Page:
Another important fact to stress is that in the Bluebird FAQs it states that money transferred to the card from a bank  "...will generally be available within 5 business days." For most account holders even 1 or 2 days is a significant delay in funds availability.

For this or any other product you want to compete with, it's critical you understand the fine print.

New products are going to come and go and the Bluebird is no different.  Use this challenge as an opportunity to review your bank's fees and charges and see how your debit card program stacks up! A little reading will give you an understanding of your bank's features and benefits and help you fight back.

Can you sell your own programs' features and benefits?

Make sure your staff understands the features and benefits of both your debit card program (and your prepaid card program if you offer that product as well) and those of the Bluebird. Stress the fact that funds you hold in an account are FDIC-insured. Also stress that funds deposited at your bank are generally available the next business day and accessible on a branded debit card at that time.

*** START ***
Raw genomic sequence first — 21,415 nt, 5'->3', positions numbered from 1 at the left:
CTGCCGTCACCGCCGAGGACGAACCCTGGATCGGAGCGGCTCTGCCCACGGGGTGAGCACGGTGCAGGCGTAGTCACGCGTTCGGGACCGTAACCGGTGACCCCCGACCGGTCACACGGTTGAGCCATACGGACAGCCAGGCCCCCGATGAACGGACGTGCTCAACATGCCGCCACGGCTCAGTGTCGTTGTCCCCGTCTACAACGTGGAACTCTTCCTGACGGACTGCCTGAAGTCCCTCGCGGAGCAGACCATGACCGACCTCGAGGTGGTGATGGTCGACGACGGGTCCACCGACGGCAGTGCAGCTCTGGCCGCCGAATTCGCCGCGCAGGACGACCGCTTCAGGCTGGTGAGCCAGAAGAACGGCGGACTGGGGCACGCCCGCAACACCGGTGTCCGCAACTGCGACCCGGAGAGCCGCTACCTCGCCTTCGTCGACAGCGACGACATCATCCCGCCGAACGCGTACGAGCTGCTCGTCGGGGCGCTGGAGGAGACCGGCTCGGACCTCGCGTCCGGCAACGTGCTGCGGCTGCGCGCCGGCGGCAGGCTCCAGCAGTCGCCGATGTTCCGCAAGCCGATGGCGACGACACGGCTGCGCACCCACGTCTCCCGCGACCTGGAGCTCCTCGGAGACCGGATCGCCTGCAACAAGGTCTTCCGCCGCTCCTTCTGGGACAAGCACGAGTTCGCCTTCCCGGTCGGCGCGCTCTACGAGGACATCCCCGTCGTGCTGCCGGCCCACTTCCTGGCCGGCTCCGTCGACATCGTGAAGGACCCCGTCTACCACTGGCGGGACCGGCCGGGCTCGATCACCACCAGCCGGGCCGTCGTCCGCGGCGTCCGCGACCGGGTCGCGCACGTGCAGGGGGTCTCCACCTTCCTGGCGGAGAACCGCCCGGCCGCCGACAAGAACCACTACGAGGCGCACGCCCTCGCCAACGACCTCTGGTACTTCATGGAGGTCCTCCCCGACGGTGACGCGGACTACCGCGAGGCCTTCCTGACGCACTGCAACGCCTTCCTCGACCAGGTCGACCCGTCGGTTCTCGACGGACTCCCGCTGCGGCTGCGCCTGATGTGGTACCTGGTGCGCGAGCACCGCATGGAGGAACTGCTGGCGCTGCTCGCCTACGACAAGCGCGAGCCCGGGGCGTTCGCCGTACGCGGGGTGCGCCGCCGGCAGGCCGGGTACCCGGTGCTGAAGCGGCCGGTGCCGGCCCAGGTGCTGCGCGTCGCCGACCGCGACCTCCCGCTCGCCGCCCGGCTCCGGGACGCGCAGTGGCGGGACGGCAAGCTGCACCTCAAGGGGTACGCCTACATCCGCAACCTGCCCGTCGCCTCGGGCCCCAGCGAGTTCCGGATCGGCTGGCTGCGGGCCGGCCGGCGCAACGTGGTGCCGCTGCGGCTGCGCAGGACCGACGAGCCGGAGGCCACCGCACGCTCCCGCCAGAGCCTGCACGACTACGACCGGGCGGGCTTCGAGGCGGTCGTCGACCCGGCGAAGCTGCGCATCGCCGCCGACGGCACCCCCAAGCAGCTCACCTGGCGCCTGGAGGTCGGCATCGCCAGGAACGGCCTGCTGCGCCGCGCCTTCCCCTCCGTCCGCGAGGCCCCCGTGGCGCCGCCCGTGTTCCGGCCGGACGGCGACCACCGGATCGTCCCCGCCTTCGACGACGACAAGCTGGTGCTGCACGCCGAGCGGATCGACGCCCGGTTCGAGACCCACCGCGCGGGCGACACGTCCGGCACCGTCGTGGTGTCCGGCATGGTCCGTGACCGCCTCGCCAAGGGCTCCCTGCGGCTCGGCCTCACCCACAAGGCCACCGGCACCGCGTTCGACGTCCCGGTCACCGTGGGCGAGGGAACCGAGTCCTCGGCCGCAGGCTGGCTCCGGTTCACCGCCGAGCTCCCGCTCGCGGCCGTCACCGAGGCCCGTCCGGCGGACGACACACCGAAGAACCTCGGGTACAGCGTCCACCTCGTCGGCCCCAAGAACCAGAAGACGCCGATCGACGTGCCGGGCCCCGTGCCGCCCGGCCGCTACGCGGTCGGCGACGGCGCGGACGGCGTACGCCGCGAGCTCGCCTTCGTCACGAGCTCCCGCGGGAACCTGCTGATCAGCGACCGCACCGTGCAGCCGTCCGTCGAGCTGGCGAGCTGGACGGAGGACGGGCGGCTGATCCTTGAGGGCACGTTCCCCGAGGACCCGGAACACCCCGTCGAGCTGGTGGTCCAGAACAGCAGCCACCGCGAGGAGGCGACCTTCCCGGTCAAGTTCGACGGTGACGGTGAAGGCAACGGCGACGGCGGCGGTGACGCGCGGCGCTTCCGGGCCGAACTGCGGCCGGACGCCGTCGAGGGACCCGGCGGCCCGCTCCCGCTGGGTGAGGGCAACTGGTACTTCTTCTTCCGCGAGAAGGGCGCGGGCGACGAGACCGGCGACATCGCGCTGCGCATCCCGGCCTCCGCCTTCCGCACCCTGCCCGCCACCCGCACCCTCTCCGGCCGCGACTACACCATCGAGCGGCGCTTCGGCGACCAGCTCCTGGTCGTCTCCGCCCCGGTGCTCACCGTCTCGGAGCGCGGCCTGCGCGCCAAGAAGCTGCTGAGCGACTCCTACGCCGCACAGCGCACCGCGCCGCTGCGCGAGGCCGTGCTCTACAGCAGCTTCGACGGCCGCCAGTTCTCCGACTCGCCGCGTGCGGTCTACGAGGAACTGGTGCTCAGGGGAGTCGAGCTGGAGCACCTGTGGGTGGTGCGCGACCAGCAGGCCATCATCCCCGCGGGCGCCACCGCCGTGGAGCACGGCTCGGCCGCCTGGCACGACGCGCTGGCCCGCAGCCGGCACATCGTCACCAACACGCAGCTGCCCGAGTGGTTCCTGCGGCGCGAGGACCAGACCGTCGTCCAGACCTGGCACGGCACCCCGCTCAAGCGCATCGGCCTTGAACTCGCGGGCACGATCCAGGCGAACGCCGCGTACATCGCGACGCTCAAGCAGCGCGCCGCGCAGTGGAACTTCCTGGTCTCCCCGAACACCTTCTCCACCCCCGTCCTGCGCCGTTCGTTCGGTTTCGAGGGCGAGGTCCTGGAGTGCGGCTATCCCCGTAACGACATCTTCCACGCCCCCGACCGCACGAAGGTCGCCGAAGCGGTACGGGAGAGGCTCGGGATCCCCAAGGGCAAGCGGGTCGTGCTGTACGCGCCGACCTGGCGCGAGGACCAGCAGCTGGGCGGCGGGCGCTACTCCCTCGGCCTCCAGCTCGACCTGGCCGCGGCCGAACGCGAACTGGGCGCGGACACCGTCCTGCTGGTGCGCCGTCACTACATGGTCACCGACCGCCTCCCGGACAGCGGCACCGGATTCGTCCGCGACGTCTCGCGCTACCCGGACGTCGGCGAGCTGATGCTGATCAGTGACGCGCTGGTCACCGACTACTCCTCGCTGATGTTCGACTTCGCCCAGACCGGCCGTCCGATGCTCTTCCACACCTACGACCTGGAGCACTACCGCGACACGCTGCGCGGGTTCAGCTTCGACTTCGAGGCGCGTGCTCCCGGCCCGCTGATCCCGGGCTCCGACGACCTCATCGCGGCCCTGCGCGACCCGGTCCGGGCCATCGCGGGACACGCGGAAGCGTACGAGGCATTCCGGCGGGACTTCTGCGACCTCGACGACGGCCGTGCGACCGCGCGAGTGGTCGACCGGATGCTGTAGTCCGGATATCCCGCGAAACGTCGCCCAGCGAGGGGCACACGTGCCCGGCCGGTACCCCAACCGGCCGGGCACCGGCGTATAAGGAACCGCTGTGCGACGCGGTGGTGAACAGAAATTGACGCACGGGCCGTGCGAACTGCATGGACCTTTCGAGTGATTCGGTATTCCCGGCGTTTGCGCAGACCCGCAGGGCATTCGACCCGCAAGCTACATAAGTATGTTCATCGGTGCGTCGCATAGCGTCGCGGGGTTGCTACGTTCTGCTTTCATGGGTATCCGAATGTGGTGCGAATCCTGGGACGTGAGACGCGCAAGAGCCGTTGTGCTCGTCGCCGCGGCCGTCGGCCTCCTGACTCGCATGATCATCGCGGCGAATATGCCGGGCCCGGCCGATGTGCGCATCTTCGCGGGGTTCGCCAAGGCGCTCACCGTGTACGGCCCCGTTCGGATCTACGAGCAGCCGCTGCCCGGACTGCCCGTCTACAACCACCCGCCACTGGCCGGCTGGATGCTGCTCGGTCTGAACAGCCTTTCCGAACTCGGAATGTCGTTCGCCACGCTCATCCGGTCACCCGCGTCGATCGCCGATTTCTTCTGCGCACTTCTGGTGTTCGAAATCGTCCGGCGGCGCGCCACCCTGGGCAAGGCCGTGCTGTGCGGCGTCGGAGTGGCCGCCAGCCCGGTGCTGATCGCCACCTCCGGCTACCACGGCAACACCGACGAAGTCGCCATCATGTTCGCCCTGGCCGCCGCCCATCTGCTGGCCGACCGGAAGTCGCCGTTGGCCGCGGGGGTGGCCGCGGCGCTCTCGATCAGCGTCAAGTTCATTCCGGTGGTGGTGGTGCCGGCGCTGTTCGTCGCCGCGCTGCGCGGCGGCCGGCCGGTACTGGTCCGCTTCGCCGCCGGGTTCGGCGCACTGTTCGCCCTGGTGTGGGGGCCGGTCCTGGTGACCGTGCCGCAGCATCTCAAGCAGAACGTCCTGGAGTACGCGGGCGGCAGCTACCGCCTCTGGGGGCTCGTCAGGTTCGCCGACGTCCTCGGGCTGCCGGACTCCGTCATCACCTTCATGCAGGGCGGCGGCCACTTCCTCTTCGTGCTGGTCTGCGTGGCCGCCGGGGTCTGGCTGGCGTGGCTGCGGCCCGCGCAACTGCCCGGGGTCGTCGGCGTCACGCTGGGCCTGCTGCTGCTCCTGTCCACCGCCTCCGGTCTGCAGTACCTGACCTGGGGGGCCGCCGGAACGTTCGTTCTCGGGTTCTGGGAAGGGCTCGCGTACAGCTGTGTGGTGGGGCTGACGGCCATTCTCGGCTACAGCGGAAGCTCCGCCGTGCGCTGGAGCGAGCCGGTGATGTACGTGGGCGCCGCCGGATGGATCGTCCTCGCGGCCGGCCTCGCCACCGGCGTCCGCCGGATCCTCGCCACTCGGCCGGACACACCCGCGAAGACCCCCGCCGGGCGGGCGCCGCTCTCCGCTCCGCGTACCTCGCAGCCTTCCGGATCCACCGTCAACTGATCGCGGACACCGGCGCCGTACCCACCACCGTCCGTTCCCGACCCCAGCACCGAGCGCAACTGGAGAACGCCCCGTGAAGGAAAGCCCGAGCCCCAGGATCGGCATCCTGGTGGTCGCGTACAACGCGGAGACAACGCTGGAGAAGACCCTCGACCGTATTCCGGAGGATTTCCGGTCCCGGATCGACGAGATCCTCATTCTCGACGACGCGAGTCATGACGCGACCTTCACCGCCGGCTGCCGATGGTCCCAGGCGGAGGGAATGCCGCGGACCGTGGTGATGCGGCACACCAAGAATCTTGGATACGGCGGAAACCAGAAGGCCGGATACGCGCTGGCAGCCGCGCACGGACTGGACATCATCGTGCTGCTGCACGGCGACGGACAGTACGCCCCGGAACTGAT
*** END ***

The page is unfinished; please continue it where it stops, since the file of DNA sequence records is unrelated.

Use this or any other product challenge to build on the relationships you already have and to develop new opportunities. The best defense is a good offense.

For more information please contact Kelly Goulart at kgoulart@ibat.org or 512-275-2231

Silver Alerts


AFFECTED TEXAS COUNTIES AND/OR NWS REGIONS:
Shreveport, Fort Worth

        
THIS IS A MISSING SENIOR ALERT ISSUED BY THE TEXAS SILVER ALERT NETWORK

The Tyler Police Department is searching for Hazel Louisa Bryan, diagnosed with Dementia, white, female, 83 years old, DOB 3/30/1929, 5’ 5”, 93 lbs, gray/brown Hair, hazel Eyes, wearing glasses, maroon shirt, black pants, gray fleece jacket and medic alert bracelet.
                                                                                                        
The senior citizen was last seen at 10:15 am, 11/15/12 at 3430 Iberville, Tyler, TX, on foot.

Law enforcement officials believe this senior citizen’s disappearance poses a credible threat to HIS/HER own health and safety.